Evaluation of Left Ventricular Stroke Volume

How to calculate ventricular stroke volume using pulsed Doppler

April 24th, 2022
Pages 1 – 5

Definition of Cardiac Output and Stroke Volume

The left ventricular (LV) pump function depends on:
– the contractility of myocardial tissue sarcomeres
– the structure and geometry of the LV chamber
– valvular function
– and the LV loading conditions (preload and afterload)

and can be evaluated at different levels:
– myocardial function (myocardial shortening)
– pump function (ejection fraction)
– cardiac output

We will focus here on the echocardiographic evaluation of Cardiac Output

Figure 1. Definition of stroke volume

Figure 1. LV stroke volume (SV) is the volume of blood ejected in the main circulation with each single heartbeat. In the absence of valvular regurgitation or ventricular septal defect, the “aortic SV” (the volume of blood passing through the aortic valve in systole) and the “mitral SV” (the volume of blood passing through the mitral valve in diastole) are equivalent. To compare SV between patients, we must calculate the SV index (ml/m2) by indexing to body surface area.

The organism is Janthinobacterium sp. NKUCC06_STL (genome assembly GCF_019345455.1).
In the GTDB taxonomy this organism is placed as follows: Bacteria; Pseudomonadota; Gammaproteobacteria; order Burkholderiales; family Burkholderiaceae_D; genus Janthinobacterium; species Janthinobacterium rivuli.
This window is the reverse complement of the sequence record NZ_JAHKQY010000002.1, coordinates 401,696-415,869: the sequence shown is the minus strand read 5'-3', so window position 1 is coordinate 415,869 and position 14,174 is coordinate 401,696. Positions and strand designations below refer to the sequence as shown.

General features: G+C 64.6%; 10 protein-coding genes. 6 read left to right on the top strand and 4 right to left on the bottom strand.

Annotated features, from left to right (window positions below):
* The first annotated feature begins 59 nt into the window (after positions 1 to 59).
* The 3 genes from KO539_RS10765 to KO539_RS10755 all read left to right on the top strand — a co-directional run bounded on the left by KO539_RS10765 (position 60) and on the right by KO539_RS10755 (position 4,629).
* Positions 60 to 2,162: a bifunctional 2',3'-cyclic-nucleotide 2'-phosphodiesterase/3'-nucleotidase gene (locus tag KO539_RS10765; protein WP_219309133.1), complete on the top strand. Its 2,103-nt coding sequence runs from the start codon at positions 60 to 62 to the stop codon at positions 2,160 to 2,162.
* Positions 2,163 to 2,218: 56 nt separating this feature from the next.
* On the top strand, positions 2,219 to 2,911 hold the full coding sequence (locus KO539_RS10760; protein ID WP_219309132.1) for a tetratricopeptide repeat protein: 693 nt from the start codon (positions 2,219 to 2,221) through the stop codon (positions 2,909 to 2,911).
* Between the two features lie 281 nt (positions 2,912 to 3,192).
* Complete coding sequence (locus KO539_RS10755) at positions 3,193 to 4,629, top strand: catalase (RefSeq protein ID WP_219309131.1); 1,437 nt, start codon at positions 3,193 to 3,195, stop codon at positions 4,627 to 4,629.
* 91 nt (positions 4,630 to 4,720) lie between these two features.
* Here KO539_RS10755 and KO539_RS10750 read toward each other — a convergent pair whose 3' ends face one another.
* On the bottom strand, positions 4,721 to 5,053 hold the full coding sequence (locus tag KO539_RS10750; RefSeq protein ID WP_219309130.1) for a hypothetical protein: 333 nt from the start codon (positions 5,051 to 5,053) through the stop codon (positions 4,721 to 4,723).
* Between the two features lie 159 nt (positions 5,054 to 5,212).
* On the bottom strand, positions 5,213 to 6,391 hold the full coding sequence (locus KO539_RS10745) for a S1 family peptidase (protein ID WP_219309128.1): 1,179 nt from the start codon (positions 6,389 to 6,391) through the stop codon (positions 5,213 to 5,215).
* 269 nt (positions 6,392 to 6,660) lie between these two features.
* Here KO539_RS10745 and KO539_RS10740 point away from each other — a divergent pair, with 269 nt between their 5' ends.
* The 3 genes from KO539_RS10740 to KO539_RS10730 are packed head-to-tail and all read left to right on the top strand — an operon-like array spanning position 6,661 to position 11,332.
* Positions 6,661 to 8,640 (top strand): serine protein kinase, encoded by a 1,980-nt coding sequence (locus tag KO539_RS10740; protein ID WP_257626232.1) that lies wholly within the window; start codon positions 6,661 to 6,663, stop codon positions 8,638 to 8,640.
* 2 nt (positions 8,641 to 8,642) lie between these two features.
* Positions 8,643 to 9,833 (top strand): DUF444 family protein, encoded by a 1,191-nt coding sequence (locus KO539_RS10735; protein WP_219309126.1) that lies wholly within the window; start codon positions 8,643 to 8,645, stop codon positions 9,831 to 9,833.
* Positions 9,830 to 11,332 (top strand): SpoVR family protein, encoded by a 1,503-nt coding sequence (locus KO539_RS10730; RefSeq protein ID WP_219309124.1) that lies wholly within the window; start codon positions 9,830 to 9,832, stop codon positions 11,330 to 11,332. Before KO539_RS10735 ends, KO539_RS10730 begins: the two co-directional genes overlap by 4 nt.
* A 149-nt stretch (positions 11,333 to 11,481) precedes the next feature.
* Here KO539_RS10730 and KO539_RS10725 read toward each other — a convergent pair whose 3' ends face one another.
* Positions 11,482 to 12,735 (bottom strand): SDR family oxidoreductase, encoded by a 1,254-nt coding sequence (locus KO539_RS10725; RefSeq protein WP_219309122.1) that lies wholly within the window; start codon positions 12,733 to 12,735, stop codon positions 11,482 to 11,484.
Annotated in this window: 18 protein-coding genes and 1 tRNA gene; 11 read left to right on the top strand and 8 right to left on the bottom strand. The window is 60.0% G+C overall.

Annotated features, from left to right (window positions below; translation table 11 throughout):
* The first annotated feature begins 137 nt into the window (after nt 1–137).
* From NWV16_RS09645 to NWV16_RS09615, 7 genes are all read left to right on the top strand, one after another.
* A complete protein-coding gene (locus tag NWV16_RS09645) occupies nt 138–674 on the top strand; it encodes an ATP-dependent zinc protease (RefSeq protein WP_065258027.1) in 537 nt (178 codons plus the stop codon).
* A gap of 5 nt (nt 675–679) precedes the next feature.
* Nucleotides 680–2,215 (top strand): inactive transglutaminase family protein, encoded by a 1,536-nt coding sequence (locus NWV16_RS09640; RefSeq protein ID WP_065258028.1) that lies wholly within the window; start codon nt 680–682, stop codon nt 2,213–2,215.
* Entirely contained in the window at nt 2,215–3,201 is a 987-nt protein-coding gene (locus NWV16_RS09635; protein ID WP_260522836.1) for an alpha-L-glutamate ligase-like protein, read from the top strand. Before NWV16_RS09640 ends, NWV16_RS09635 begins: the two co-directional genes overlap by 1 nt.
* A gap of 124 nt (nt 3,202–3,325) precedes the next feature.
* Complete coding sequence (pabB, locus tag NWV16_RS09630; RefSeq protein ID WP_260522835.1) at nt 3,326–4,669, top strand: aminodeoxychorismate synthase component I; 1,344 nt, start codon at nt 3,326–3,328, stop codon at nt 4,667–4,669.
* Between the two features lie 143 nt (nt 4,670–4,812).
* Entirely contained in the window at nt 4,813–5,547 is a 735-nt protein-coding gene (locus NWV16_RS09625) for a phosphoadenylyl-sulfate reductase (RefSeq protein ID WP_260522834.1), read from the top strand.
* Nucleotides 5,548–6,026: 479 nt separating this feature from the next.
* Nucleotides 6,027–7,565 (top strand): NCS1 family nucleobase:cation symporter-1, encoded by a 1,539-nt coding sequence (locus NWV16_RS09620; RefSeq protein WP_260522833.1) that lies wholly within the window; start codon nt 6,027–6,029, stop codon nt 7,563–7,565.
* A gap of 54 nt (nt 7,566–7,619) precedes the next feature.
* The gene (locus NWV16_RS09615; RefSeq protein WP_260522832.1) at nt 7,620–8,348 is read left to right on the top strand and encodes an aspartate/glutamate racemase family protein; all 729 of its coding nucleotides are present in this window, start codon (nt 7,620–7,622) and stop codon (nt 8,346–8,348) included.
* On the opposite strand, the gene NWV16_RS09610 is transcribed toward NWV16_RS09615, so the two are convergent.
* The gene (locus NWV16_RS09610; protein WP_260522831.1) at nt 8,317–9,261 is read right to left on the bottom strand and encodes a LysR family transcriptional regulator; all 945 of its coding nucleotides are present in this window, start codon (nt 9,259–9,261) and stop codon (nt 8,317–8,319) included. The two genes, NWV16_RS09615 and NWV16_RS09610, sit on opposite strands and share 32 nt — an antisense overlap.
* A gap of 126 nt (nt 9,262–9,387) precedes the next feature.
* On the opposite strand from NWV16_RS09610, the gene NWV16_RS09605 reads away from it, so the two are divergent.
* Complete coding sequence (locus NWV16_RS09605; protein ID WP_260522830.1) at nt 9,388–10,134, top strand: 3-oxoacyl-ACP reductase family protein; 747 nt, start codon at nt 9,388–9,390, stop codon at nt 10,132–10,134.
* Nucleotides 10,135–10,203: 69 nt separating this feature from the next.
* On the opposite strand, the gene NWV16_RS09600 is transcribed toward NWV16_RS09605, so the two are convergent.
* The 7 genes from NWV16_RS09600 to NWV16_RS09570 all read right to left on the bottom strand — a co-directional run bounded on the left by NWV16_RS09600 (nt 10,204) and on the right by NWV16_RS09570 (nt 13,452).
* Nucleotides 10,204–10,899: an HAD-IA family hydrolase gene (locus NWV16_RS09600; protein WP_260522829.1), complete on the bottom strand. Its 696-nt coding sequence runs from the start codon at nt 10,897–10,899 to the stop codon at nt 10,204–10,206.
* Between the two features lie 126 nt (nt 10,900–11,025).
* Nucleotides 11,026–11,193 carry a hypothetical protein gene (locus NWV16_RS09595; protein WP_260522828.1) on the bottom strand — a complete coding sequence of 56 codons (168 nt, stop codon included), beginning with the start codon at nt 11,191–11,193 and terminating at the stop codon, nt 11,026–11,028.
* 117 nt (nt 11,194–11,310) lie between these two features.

In echocardiography, SV can be estimated with 2D echocardiography (by calculating biplane volumes with the Simpson method), or by using pulsed Doppler of flow through the LV outflow tract or the mitral valve annulus.

Figure 2. Ejection fraction and stroke volume

Figure 2. As a matter of fact, LV ejection fraction (EF) is LV SV normalized by end-diastolic volume. As such, LV EF is not a measure of LV contractility, since it is heavily dependent on LV preload, LV afterload and LV intrinsic contractility, and the same holds true for SV and Cardiac Output (Figure 4). The latter is the product of SV by heart rate, and thus measures the volume of blood ejected by the LV in the time frame of 1 minute (Figure 3)

Figure 3. Definition of cardiac output.
Figure 3
Figure 4. Determinants of cardiac output
Figure 4

The following are the main causes of a reduction (Figure 5), or an increase (Figure 6) in cardiac output:
PEEP: Positive End Expiratory Pressure (during assisted ventilation).

Figure 5. Causes of reduced cardiac output.
Figure 5
Figure 6. Causes of increased cardiac output
Figure 6